Trojan horse

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I put it to you, Minister, that you are looking a Trojan horse in the mouth. ~ "The Bed of Nails", of Yes, Minister

The Trojan Horse, in lore about the Trojan War was a huge wooden horse (Δούρειος Ἵππος, Doúreios Híppos), which hid a select force of warriors inside, used by the Greeks as a subterfuge to gain entrance to the city of Troy. After a fruitless 10-year siege, the Greek armies left it before the gates of the city and sailed away. The Trojans then pulled the horse into their city as a victory trophy, and those inside crept out of the horse in the night and opened the gates for the rest of the Greek forces, which had sailed back under cover of darkness. The Greeks entered and destroyed the city of Troy, decisively ending the war. The idea was conceived by Odysseus, supported by the seer Calchas and built by Epeius. Metaphorically a "Trojan Horse" has come to mean any trick or stratagem that causes a target to invite a foe into a securely protected bastion or place, thus a malicious computer program which tricks users into willingly running it is also called a "Trojan horse".

Quotes[edit]

Do not trust the horse, Trojans.
Whatever it is, I fear the Greeks even when they bring gifts. ~ Virgil
  • Reagan's theory was really "trickle down" economics borrowed from the Republican 1920s (Harding-Coolidge-Hoover) and renamed "supply side." Cut tax rates for the wealthy; everyone else will benefit. As Reagan's budget director David Stockman confided to me at the time, the supply-side rhetoric "was always a Trojan horse to bring down the top rate." Many middle-class and poor citizens figured it out, even if reporters did not.
  • Every collectivist revolution rides in on a Trojan horse of "Emergency". It was a tactic of Lenin, Hitler and Mussolini. In the collectivist sweep over a dozen minor countries of Europe, it was the cry of men striving to get on horseback. And "Emergence" became the justification of the subsequent steps. This technique of creating emergency is the greatest achievement that demagoguery attains. The invasion of New Deal Collectivism was introduced by this same Trojan Horse.
    • Herbert Hoover, in The Memoirs of Herbert Hoover: The Great Depression, 1929-1941 (1952), p. 357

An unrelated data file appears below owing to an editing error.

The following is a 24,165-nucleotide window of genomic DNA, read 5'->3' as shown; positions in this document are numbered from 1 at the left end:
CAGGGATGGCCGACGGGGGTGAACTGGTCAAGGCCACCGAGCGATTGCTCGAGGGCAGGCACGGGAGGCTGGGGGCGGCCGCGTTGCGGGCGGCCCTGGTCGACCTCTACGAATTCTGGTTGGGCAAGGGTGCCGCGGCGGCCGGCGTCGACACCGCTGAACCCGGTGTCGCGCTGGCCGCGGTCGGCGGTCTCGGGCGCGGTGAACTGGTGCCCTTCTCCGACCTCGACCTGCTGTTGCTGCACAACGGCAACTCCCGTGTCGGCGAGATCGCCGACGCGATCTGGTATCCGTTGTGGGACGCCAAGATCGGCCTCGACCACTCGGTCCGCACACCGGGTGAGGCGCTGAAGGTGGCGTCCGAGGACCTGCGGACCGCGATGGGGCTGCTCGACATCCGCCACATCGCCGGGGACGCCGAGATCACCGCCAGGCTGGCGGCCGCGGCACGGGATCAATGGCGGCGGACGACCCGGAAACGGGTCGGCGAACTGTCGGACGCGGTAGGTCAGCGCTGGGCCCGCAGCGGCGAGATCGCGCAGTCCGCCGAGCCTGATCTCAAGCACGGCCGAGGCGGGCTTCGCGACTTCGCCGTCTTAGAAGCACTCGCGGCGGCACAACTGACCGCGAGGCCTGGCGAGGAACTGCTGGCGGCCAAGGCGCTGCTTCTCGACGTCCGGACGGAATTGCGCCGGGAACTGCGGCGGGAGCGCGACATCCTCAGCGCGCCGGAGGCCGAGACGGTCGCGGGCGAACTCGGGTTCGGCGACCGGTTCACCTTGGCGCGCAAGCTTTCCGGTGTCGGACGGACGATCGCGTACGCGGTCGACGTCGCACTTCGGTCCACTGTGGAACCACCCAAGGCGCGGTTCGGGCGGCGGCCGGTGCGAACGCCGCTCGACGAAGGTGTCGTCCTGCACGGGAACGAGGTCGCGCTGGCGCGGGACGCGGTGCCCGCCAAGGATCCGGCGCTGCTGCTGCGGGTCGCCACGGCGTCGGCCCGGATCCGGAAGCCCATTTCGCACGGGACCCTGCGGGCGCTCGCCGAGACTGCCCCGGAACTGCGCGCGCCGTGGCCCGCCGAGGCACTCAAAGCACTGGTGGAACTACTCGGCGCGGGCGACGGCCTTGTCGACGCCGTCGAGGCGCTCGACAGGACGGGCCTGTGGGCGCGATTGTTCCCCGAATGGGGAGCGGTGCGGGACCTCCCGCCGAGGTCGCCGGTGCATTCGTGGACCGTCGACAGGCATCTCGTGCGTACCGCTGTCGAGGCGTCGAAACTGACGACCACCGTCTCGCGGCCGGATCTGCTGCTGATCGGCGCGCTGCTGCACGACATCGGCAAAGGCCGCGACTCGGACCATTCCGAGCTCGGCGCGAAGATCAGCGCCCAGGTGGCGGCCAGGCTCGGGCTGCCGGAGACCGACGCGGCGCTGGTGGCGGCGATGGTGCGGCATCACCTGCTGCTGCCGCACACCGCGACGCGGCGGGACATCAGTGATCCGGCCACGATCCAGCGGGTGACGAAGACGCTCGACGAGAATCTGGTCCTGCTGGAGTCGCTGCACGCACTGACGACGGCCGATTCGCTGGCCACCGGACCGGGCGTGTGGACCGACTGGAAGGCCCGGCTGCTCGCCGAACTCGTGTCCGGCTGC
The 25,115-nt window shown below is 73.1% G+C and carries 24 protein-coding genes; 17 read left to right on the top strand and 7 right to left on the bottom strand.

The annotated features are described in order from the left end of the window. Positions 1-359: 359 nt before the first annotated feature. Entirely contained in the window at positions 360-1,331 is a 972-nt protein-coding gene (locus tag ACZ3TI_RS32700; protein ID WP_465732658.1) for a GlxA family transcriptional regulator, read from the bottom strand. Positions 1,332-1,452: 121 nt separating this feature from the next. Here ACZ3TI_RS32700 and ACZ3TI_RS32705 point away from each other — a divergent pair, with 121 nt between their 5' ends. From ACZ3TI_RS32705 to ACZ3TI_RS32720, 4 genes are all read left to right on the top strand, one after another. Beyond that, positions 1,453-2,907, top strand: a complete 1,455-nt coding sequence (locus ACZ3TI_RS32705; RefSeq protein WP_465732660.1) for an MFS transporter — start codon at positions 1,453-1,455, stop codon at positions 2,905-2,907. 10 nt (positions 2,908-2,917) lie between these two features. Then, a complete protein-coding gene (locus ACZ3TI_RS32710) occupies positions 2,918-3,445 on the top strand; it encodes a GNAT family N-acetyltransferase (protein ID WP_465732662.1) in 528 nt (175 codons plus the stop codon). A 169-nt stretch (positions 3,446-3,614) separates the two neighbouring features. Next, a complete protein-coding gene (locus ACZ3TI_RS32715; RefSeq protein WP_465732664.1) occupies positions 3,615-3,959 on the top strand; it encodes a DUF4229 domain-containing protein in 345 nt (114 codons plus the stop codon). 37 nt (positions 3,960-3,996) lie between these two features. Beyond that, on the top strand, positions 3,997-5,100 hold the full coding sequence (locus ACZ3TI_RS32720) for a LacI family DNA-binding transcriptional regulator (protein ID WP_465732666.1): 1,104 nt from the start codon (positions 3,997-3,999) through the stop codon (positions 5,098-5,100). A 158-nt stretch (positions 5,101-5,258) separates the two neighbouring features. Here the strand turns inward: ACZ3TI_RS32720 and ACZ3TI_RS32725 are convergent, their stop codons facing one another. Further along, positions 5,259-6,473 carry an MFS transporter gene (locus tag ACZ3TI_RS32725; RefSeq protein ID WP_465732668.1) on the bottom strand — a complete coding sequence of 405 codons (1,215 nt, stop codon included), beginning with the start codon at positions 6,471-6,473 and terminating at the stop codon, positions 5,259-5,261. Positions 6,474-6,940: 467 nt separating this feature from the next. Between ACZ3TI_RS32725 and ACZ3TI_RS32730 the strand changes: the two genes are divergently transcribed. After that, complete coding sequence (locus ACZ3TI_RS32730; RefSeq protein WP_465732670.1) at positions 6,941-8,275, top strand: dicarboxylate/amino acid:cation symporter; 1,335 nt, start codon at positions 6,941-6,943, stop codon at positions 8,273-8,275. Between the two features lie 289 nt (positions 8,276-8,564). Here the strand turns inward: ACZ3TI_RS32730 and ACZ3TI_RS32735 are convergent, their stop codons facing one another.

• Songs can be Trojan horses, taking charged ideas and sneaking past the ego's defenses and into the open mind.
    • John Mayer, as quoted in Esquire magazine (1 November 2004)
  • If the establishment of an "unlimited" treaty power is to be the ultimate conclusion on this great question, it must be admitted that the incorporation of the treaty-making power into the Constitution of the United States was the introduction into our governmental citadel of a Trojan horse, whose armored soldiery, for years concealed within it, now step forth armed cap-à-pie, shameless in their act of deception, eager and ready to capture the citadel upon which they pretended to bestow their gift. If such construction be possible it would be of interest to know for what purpose the Tenth Amendment was ever demanded and incorporated into the Constitution.
  • Equo ne credite, Teucri.
    quidquid id est, timeo Danaos et dona ferentes.
    • Do not trust the horse, Trojans.
      Whatever it is, I fear the Greeks even when they bring gifts.
      • Virgil, in the Aeneid (c. 29 - 19 BC), II, 4; this has often been paraphrased as "Beware of Greeks bearing gifts."
  • Motherhood is the strangest thing, it can be like being one’s own Trojan horse.
    • Rebecca West, in a letter (20 August 1959), as quoted in Rebecca West : A Life (1987) by Victoria Glendinning, Pt. 5, Ch. 8, p. 206

External links[edit]

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